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Line 15 currently detours across the Hawthorne Bridge due to a temporary weight restriction on the Morrison Bridge, which is under repair. I hopped off the bus at the west end of the Hawthorne Bridge, passed the Salmon Street Springs Fountain, and walked south along the Willamette to the eye clinic, just over a mile upriver. I saw some strange markings on the sidewalk, as if math really is fun. A gaggle of signs befouled the views, whispering orders, dangers, and cautions. I noticed there were no warning signs near the mooring bollards, and wondered how many people walking along ogling the view have tripped over them. Rarely do I have to yield to slower traffic.

Just south of the Hawthorne Bridge, I noticed an interesting, kind of improvised, lean-to-dock moored just off the west bank between the bridge and the park beach, downriver from the yacht harbor. The boat and dock set-up reminded me of Anais Nin’s “Houseboat,” and of Penelope Fitzgerald’s “Offshore.” And the usual gaggle of geese casually befouled the park beach area. I don’t mind the geese, though the city has been taking precautions to minimize the goose poop problem. But I was wearing the new Fila walking shoes Susan recently scored for me, and I wasn’t sure the goose path was how I wanted to break them in. Portland is called the City of Roses. You would think the roses wouldn’t mind the geese.

Modern accommodations for travel, appurtenances for getting around – what a mess! Just north of the Ross Island Bridge, workers were just about finished dismantling the Project Pabst Festival. It was a little early to be thinking of a cold PBR Tall Boy. I walked along “River Place,” above the small harbor, and passed by the “River Walk Cafe,” enjoying the cliches, and at the corner of Meade and Moody thought, how about “Mead Place,” or the “Moody Walk Cafe”?

A rowing crew rounded the pilings of the Marquam Bridge (a concrete brouhaha that spans and expands the definition of bridge), the submarine moored behind them on the east bank, below OMSI and the Portland Opera. The Pabst Horse trotted off on a trailer. The Portland Aerial Tram (constructed at a cost of $57 million), juxtaposed with the old Ross Island Bridge, reminded me of the 20th Century: “Turn! Turn! Turn! (To Everything There Is a Season)”.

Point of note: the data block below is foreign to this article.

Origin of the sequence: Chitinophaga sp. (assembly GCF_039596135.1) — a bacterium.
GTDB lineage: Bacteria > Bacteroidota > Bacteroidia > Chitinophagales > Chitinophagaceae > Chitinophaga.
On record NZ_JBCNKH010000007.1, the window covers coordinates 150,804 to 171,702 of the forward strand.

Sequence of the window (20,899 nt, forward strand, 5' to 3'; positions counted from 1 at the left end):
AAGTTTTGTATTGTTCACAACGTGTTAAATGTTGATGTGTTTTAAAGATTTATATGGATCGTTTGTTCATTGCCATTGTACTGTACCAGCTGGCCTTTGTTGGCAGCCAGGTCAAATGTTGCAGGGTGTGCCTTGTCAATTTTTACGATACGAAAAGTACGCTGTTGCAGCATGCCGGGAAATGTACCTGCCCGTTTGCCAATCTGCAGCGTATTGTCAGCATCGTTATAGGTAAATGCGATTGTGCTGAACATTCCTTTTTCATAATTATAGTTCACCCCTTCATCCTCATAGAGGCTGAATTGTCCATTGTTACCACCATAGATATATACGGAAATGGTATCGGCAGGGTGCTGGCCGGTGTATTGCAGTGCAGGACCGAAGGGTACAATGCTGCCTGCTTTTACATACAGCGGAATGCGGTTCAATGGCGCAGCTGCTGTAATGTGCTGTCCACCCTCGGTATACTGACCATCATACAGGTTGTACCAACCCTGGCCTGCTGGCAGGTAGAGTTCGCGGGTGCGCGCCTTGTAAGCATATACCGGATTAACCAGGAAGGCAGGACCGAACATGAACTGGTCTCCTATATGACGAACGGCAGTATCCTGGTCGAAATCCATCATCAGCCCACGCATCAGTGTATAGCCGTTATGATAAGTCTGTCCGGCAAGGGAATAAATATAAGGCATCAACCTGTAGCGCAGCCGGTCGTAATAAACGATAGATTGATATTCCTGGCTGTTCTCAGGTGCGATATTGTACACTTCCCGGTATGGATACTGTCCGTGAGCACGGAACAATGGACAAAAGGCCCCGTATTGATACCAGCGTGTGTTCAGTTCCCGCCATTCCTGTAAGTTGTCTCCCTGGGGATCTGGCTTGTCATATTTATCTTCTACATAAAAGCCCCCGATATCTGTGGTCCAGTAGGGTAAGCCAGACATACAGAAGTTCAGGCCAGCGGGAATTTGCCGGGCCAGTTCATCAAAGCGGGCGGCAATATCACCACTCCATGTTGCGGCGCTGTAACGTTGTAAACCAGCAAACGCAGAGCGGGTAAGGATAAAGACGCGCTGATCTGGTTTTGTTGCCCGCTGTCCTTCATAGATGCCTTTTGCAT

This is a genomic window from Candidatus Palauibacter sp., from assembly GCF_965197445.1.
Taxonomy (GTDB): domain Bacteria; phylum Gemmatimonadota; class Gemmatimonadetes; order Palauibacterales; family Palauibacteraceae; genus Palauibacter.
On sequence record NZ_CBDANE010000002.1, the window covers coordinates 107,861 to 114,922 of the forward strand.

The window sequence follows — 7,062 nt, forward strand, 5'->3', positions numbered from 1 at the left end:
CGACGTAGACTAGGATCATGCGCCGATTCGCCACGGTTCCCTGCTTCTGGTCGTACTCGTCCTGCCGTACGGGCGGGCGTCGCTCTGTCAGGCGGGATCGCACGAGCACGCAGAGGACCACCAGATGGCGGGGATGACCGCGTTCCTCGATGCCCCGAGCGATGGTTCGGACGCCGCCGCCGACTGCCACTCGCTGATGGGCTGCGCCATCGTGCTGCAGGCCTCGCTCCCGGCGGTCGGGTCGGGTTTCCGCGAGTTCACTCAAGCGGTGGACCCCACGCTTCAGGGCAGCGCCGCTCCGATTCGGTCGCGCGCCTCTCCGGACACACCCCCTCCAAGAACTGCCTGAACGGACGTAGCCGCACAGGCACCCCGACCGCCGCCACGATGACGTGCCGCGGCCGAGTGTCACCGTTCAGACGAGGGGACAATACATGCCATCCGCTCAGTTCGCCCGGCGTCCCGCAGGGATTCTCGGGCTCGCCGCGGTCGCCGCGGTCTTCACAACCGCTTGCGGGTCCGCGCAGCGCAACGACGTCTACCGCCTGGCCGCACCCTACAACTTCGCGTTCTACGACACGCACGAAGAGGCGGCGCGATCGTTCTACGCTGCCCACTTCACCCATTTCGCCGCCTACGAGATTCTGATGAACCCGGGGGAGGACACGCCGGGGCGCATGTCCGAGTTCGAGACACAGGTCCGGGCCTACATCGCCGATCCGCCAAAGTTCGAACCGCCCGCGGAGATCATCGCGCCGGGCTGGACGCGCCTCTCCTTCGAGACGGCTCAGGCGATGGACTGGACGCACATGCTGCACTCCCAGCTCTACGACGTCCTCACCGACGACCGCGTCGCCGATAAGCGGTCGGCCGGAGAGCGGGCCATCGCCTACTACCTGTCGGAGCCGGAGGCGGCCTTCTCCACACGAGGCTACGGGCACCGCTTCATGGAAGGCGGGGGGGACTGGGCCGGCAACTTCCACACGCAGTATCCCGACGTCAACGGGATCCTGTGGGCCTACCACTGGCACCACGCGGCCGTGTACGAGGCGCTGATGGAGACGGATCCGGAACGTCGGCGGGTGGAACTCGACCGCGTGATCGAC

11 Comments Add yours

  1. bristlehound says:

    Joe, this looks like ‘Urban Kitsch’ for the urbane of the future.
    Are they geese or Plumed Whistling-ducks? I guess you can tell by the excreta.
    We, here is Aus, are currently socialising graffiti to the point where tours are held for interested bus loads, to gather in gaggles about back alleys. Clever usage of a once horrible blight on the buildings of the city.
    I wonder about the producers of such initially character bereft things. Do they conspire in pokey little rooms about how to offend all and sundry with their designs?
    I guess the joke is on us when everything old and everything kitsch, becomes the new ‘Look’.
    Geese or ducks! Beautiful one day, disgusting the next.B

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    1. Joe Linker says:

      Hey, B. I think they are Canada Geese. Urban post? Yes. Urbane and kitsch? I’m not sure. If I were all that urbane I’d not have been on Line 15, but I suppose there’s always room on a bus for more pleasantry, but you’ve got me thinking: Pretty one century, unfathomable the next. The bus is the pilgrimage vehicle of the 20th Century. But what about the pigeons? I forgot to mention them, and the picnic benches, and the “Petro Mariner” barge? “Urban Kitsch” … Ouch!